There is no worse heresy than that high office sanctifies the holder of it.
These are exciting times across the country, and not least in Ottawa, where the repercussions of Oct.19th continue to rock the capital.
The sensation of a new beginning is palpable – something akin to awakening from a decade long coma to discover a world on the cusp of transformation.
The debilitating communications gag, which had in particular compromised the work of scientists and diplomats, has been removed. Federal government employees, assured that they may once more speak and write freely about their work and will be treated with trust and respect, are exuberant.
The “Sovereign’s Wall” in the Pearson Building lobby – dominated by a larger than life portrait of Elizabeth II once described to me by a British diplomatic colleague as the expression of a “curious royalist fetish” that induced in him an “out of body” experience – is gone. It has been replaced by the pair of canvasses by Quebec artist Alfred Pellan which were removed on the occasion of a visit by Prince William in 2011. The restoration of these paintings, which celebrate Canada and Canadian artistic achievement rather than our colonial past, is a powerful totem.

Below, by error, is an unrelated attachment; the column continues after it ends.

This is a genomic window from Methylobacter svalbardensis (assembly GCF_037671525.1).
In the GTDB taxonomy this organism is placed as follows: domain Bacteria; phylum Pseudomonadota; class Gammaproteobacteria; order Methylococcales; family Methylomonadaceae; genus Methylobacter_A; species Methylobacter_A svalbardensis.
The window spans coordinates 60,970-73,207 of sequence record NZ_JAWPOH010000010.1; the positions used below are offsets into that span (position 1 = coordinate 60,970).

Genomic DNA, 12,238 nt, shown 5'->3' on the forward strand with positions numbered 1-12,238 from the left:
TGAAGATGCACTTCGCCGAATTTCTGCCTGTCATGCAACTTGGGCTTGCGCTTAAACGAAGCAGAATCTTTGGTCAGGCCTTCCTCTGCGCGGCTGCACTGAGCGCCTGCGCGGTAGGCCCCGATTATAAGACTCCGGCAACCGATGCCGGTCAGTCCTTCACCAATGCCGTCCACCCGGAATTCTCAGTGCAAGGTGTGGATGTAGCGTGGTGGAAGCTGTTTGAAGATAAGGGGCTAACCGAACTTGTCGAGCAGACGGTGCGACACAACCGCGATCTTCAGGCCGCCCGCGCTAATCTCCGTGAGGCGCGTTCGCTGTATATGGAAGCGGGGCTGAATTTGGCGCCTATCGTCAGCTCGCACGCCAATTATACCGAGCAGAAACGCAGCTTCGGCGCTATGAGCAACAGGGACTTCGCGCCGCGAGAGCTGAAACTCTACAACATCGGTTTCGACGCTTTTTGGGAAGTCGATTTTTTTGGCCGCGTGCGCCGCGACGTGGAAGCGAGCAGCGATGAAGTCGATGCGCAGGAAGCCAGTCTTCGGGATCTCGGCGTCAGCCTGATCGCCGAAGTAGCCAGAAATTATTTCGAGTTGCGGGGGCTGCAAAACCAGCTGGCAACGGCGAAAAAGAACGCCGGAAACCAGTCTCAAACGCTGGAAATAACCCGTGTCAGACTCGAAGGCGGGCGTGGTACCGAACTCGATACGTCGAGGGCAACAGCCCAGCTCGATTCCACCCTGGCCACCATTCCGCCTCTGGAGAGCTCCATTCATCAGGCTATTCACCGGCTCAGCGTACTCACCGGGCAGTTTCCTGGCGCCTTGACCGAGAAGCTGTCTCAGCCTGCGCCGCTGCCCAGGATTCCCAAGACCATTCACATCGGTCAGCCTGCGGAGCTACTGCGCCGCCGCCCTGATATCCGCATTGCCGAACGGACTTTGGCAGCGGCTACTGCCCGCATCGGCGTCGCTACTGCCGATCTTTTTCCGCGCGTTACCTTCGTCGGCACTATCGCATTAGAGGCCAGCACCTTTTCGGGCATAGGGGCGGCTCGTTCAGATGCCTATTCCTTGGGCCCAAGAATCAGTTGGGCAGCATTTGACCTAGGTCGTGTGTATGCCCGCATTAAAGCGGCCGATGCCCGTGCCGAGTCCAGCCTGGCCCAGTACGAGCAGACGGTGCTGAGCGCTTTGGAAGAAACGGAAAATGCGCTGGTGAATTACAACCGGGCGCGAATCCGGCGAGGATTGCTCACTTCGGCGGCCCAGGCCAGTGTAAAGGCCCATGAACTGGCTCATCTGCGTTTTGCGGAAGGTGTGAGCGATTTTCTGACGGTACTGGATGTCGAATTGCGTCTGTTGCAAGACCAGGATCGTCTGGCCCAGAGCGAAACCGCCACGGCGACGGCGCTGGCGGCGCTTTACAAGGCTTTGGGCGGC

More substantively, a striking array of initiatives – on refugees, climate change, foreign and defense policy – have been launched to compliment the raft of symbolic gestures and encouraging statements.
Still, the question must be put: with much of the low hanging fruit now harvested, what are the realistic prospects for bringing in the more complicated and difficult elements of the new government’s program?
That outcome will depend in large part upon the capacity of the public service to deliver, and in that respect, beyond the loss of critical expertise, the challenges may prove unexpectedly formidable.